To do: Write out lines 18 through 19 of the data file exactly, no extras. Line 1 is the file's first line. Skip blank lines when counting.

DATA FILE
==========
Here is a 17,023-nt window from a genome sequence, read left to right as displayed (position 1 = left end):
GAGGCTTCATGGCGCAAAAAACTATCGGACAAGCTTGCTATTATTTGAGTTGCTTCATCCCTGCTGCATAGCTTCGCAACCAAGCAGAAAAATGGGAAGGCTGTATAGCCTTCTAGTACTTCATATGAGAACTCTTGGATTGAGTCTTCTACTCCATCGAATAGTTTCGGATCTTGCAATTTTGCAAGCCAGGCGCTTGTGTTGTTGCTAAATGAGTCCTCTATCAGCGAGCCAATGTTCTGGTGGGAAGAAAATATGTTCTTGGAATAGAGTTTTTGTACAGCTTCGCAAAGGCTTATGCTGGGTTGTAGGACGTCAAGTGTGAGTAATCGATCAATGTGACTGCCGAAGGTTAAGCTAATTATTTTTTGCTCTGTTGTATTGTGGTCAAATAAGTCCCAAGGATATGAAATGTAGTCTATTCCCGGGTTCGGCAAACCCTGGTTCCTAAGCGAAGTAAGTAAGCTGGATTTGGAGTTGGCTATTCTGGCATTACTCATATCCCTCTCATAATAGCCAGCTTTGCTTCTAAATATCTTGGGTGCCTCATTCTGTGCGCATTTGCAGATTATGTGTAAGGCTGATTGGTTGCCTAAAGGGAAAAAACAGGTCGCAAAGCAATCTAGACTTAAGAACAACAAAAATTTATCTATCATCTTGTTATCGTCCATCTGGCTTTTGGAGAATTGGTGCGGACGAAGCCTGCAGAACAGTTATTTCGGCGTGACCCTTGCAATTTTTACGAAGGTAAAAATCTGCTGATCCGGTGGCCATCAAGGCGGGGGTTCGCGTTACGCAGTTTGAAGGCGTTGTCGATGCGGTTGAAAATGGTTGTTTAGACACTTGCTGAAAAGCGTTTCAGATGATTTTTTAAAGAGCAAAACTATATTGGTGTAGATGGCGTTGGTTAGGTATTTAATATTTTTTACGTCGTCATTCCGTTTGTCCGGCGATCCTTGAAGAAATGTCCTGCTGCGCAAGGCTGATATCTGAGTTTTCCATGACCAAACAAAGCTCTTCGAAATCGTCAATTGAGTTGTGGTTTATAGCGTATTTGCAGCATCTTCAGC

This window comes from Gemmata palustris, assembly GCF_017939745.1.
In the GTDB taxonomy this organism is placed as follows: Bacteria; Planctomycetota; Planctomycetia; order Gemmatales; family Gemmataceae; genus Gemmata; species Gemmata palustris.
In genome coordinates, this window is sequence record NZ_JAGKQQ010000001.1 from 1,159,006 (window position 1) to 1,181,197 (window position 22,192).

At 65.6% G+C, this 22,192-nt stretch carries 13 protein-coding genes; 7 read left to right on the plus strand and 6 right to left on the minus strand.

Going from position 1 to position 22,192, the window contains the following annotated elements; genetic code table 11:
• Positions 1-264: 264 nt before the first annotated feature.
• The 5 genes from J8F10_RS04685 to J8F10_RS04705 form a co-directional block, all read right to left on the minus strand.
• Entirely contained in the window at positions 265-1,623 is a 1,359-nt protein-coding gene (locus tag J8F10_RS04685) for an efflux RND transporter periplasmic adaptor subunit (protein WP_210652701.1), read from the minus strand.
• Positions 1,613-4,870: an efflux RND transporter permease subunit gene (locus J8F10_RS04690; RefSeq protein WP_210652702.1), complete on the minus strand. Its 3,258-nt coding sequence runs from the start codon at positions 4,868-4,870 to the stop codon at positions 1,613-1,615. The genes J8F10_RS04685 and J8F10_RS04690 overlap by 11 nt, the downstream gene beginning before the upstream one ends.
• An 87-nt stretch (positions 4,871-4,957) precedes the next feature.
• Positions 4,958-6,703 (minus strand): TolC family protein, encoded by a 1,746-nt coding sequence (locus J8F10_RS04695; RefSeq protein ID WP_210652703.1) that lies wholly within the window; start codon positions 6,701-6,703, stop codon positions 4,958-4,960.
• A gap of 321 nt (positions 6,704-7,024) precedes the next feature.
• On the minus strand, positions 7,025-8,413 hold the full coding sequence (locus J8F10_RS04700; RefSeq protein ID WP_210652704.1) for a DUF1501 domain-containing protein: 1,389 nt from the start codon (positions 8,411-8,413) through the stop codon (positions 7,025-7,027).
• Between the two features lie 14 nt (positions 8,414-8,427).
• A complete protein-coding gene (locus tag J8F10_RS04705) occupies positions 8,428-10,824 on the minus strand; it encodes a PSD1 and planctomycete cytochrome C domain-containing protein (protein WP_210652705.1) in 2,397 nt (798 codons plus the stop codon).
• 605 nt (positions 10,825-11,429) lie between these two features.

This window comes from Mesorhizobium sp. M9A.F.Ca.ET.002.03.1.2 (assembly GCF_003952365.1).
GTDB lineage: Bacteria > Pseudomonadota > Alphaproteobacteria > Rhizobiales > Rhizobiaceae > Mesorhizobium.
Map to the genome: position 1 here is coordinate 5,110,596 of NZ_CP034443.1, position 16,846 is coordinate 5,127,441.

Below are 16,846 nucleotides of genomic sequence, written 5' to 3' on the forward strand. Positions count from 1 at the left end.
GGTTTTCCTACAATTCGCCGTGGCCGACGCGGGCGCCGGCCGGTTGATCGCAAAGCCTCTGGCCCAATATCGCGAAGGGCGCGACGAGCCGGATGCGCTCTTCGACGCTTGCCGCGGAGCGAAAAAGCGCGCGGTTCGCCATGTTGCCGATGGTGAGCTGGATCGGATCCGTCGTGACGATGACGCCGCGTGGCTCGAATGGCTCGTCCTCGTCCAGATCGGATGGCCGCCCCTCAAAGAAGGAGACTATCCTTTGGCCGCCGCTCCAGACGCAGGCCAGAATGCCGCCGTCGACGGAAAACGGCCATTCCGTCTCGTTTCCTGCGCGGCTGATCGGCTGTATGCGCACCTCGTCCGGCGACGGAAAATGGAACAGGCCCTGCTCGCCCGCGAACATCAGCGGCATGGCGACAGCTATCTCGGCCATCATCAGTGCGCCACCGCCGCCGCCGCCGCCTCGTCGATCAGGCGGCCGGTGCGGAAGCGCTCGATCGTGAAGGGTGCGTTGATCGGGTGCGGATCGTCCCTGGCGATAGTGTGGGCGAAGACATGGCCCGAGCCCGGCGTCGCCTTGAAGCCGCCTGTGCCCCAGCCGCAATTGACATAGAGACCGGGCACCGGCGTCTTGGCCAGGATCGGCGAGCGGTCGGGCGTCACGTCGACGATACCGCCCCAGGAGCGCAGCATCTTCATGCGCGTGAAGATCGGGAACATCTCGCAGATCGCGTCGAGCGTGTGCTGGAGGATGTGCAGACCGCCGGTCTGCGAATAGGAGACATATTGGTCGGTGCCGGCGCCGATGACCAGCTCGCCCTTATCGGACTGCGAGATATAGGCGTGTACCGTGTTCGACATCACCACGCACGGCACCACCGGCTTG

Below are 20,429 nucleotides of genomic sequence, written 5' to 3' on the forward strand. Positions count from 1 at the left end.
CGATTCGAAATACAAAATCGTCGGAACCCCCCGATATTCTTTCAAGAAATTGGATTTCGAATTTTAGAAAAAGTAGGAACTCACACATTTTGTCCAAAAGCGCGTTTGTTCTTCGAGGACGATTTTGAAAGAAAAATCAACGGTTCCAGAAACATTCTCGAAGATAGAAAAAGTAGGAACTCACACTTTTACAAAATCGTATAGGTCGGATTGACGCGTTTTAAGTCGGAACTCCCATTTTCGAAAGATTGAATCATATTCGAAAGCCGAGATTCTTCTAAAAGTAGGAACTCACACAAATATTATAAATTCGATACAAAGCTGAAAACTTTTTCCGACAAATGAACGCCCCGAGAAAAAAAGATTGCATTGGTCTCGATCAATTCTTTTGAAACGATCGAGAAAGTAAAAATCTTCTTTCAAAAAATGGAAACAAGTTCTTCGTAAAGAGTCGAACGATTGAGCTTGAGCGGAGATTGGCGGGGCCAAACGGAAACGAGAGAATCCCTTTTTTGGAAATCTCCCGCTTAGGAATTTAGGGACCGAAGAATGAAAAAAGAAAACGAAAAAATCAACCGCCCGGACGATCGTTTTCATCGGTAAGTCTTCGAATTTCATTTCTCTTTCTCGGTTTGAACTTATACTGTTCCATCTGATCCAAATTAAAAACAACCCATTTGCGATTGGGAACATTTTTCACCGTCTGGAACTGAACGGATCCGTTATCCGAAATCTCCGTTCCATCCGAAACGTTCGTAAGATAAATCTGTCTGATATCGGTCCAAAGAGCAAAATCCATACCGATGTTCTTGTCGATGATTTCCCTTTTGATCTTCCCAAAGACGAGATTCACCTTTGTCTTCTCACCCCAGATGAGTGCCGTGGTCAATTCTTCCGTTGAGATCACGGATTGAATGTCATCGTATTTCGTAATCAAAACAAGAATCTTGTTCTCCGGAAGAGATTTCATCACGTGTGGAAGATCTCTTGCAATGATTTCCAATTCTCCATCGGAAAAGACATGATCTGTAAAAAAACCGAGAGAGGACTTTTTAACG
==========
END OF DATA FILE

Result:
• 605 nt (positions 10,825-11,429) lie between these two features.

This window comes from Mesorhizobium sp. M9A.F.Ca.ET.002.03.1.2 (assembly GCF_003952365.1).